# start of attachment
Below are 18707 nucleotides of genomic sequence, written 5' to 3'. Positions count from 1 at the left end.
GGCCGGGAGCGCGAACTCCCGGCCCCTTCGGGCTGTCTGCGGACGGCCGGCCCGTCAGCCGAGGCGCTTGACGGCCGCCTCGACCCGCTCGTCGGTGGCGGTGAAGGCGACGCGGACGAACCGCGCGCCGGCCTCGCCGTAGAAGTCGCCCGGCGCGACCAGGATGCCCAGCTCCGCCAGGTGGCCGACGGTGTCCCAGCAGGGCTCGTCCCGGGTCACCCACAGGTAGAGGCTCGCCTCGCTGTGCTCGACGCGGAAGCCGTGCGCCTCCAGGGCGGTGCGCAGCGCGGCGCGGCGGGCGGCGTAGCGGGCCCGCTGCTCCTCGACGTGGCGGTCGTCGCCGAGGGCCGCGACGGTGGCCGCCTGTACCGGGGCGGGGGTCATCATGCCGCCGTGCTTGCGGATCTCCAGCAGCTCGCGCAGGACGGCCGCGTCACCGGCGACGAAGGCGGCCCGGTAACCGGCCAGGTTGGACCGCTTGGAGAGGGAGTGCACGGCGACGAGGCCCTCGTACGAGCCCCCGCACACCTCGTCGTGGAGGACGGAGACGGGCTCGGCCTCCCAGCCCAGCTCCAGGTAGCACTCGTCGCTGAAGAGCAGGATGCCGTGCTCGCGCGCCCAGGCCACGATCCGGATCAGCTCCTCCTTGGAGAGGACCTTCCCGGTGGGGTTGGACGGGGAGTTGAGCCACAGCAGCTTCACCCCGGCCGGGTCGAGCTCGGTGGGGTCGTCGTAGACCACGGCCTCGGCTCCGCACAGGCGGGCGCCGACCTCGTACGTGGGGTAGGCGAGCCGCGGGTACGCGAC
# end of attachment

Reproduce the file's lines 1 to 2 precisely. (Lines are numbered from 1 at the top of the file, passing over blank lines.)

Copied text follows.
Below are 18707 nucleotides of genomic sequence, written 5' to 3'. Positions count from 1 at the left end.
GGCCGGGAGCGCGAACTCCCGGCCCCTTCGGGCTGTCTGCGGACGGCCGGCCCGTCAGCCGAGGCGCTTGACGGCCGCCTCGACCCGCTCGTCGGTGGCGGTGAAGGCGACGCGGACGAACCGCGCGCCGGCCTCGCCGTAGAAGTCGCCCGGCGCGACCAGGATGCCCAGCTCCGCCAGGTGGCCGACGGTGTCCCAGCAGGGCTCGTCCCGGGTCACCCACAGGTAGAGGCTCGCCTCGCTGTGCTCGACGCGGAAGCCGTGCGCCTCCAGGGCGGTGCGCAGCGCGGCGCGGCGGGCGGCGTAGCGGGCCCGCTGCTCCTCGACGTGGCGGTCGTCGCCGAGGGCCGCGACGGTGGCCGCCTGTACCGGGGCGGGGGTCATCATGCCGCCGTGCTTGCGGATCTCCAGCAGCTCGCGCAGGACGGCCGCGTCACCGGCGACGAAGGCGGCCCGGTAACCGGCCAGGTTGGACCGCTTGGAGAGGGAGTGCACGGCGACGAGGCCCTCGTACGAGCCCCCGCACACCTCGTCGTGGAGGACGGAGACGGGCTCGGCCTCCCAGCCCAGCTCCAGGTAGCACTCGTCGCTGAAGAGCAGGATGCCGTGCTCGCGCGCCCAGGCCACGATCCGGATCAGCTCCTCCTTGGAGAGGACCTTCCCGGTGGGGTTGGACGGGGAGTTGAGCCACAGCAGCTTCACCCCGGCCGGGTCGAGCTCGGTGGGGTCGTCGTAGACCACGGCCTCGGCTCCGCACAGGCGGGCGCCGACCTCGTACGTGGGGTAGGCGAGCCGCGGGTACGCGAC